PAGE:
Audit Logging

Audit Logging is a feature that allows an audit log of events on selected jBASE data file(s). It was introduced in jBASE 5.5.

The output format is flexible with the audit logs being written in either Multi Value format, Comma Separated Value format, Tab Separated Format, or as a JSON string.

The output can be directed to a number of different location types. The output location can be a directory, in which case a flat OS file is created, one line being added to the file per audit log entry, one file per day. The output location can be a simple OS file, in which case we write one line to the file per audit log entry, with no limitation. The output location can also be a named pipe, which involves having a user-supplied reader process.

1. Installation and configuration.

Audit Logging is an integral feature of jBASE and needs no installation as such. However there are two steps required in order to audit log your first file.

1.1. Step 1. Create an @AUDIT file.

The @AUDIT file is any regular jBASE data file. For the moment, we will create it as an ordinary J4 file, but as you will see later, there is a new file type which provides more functionality.

Create the @AUDIT file. This should be somewhere in your file path where every user can open the file.

jsh jbasedev /tmp -->create-file @AUDIT 1,1 97,1
[ 417 ] File @AUDIT]D created , type = J4
[ 417 ]File @AUDIT created , type = J4

As with most regular jBASE files, you can perform read and write operations (subject to OS permissions). So creating the @AUDIT file as a J4 file means you can do operations like clear-file on it. The new special file type described later, TYPE=AUDIT, only allows read operations.

1.2. Step 2. Mark a file as requiring auditing.

jsh jbasedev /tmp -->jchmod +M ACCOUNTS

Example #1 of audit logging.

You are now ready to commence auditing on the ACCOUNTS file, and each event will be stored in the @AUDIT file. Below is an example.

jsh jbasedev /tmp -->ED ACCOUNTS GREG
GREG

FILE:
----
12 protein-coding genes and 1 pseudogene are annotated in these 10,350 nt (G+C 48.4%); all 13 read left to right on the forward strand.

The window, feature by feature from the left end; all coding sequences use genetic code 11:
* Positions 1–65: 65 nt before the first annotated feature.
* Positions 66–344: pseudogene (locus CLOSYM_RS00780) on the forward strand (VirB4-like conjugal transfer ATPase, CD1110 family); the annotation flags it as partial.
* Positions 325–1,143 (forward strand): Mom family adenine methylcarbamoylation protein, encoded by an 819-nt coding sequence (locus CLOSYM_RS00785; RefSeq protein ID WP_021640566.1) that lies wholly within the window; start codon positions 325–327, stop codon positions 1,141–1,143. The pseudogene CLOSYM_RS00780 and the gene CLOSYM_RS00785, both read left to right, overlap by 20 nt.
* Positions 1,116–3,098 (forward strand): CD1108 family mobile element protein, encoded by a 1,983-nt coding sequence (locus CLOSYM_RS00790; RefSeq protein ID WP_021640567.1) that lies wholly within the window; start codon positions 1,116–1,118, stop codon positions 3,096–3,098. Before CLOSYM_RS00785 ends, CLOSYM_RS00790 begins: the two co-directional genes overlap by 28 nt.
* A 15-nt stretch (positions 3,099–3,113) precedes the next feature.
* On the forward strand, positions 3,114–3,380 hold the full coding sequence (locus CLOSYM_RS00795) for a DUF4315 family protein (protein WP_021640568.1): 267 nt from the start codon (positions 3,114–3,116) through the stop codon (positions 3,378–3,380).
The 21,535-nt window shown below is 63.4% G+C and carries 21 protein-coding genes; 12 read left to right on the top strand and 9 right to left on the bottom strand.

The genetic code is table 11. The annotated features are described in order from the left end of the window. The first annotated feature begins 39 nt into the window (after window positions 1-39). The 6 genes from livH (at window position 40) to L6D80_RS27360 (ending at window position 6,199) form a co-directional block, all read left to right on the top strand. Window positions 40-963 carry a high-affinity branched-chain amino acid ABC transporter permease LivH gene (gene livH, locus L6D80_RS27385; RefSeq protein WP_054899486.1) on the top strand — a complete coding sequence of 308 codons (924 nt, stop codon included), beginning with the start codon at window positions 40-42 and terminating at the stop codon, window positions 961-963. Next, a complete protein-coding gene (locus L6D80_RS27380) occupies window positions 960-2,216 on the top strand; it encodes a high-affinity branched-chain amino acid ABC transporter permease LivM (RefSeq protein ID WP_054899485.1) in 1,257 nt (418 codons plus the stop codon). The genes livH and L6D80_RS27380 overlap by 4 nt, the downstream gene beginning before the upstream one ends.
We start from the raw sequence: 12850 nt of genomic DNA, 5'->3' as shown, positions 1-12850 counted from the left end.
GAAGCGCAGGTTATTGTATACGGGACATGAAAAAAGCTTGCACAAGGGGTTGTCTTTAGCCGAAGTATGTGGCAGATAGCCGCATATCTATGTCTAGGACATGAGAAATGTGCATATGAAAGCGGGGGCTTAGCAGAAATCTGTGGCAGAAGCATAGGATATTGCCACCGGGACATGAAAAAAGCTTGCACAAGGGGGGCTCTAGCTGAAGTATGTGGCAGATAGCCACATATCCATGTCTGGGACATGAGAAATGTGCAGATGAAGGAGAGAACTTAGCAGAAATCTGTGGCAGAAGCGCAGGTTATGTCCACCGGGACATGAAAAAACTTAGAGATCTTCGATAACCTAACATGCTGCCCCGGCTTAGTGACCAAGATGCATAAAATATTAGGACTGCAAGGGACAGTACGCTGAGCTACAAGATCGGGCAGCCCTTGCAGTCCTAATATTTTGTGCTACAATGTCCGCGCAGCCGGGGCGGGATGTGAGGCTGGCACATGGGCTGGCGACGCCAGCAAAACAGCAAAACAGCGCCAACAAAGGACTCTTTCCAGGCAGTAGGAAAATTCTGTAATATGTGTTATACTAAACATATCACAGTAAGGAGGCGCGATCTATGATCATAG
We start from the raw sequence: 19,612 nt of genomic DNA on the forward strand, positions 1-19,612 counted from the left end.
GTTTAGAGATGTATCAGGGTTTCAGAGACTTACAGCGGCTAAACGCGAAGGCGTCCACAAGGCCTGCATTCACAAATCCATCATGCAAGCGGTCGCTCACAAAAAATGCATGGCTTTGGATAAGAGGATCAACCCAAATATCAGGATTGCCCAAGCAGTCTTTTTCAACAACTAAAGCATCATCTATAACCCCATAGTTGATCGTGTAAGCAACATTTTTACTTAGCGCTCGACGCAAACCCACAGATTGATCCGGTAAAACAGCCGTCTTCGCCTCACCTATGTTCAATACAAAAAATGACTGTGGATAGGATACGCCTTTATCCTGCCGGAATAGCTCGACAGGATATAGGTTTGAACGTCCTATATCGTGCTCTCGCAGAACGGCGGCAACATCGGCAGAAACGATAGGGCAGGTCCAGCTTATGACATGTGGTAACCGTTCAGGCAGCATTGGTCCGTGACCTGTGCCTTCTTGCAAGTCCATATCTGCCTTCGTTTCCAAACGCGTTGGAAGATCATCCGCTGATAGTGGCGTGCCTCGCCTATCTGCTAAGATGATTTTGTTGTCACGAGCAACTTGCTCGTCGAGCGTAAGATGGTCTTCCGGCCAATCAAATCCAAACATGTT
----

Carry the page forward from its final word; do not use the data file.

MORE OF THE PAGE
TOP
001 COOPER
. r/COOPER/SMITH
001 SMITH
. FI 
Record 'GREG' written to file 'ACCOUNTS'
jsh jbasedev /tmp --> ED @AUDIT \* 
63975_08C0AE7C2*1
TOP
. p
TOP
001
002 2
003 63975_08C0AE7C2
004 1458343438
005 1
006 6
007 63975
008 jbasedev
009 jbasedev
010
011 GREG
012 /home/jbasedev/apps/ACCOUNTS
013 edit.b
014 239
BOTTOM
. EX
Record '63975_08C0AE7C2*1' exited from file '@AUDIT'

Although 2 records will be written to @AUDIT, only 1 is shown. The layout of the @AUDIT record is given in Appendix A. The item id comprises a unique ID which uniquely identifies that process followed by an incrementing integer.

Because the @AUDIT file is a hashed file, then “ED @AUDIT *” will return the items in hashed order. If you want to edit the items in any particular order, you need to SELECT or SORT first.

You can now mark as many files as you like with audit logging and each event to each file will get logged to the @AUDIT file.

2. The AUDIT type file

We have shown how a simple audit logging process can be initiated using a standard J4 file as the @AUDIT file. For jBASE 5.5 there is a new file type designed especially for audit logging and we will look at that now. This new type gives greater capabilities than using other file types.

Create a @AUDIT file like this

jsh jbasedev /tmp -->DELETE-FILE @AUDIT
jsh jbasedev /tmp -->CREATE-FILE @AUDIT TYPE=AUDIT OUTPUT=/home/audit FORMAT=MV
[ 417 ] File @AUDIT]D created , type = J4
[ 417 ] File @AUDIT created , type = AUDIT

The DICT section is created as a regular J4 file, but the DATA section is of the new type AUDIT. Note that the DICT is filled with suitable entries.

jsh jbasedev /tmp -->COUNT DICT @AUDIT

 19 Records counted

What we have specified here is is that the output of audit logging will be to flat OS files in the /home/audit directory. You need to be careful here of OS permissions, the CREATE-FILE should be allowed to create /home/audit if it doesn't already exist, and application processes need permission to update files in the directory.

Example #2 of audit logging.

jsh jbasedev /tmp -->ED ACCOUNTS GREG
GREG
TOP
001 SMITH
. R/SMITH/JONES
001 JONES
. FI
Record 'GREG' written to file 'ACCOUNTS'
jsh jbasedev /tmp -->ED @AUDIT \* 
audit_2016_03_18_00_00_00*0*103
TOP
 . p
TOP
001
002 1
003 62585_08B4845A4
004 1458330682
005 1
006 6
007 62585
008 jbasedev
009 jbasedev
010
011 GREG
012 /home/jbasedev/apps/ACCOUNTS
013 edit.b
014 612
BOTTOM
EX
Record 'audit_2016_03_18_00_00_00*0*103' exited from file '@AUDIT'

Items in the AUDIT file are stored sequentially and are guaranteed to be in the same order that they were written to the audit log. The item id is an internal representation of the item and should have no connotations associated with it.

Even though these items are simply lines in an OS file, you can still use jBASE commands to view them. For example

jsh jbasedev /tmp -->LIST @AUDIT

PAGE    1                                        09:15:51  29 FEB 2016
Event.....    Date.......    Time....    Port...    jBASE.....
                                         Number     login

READ          29 FEB 2016    09:11:28          1    jbasedev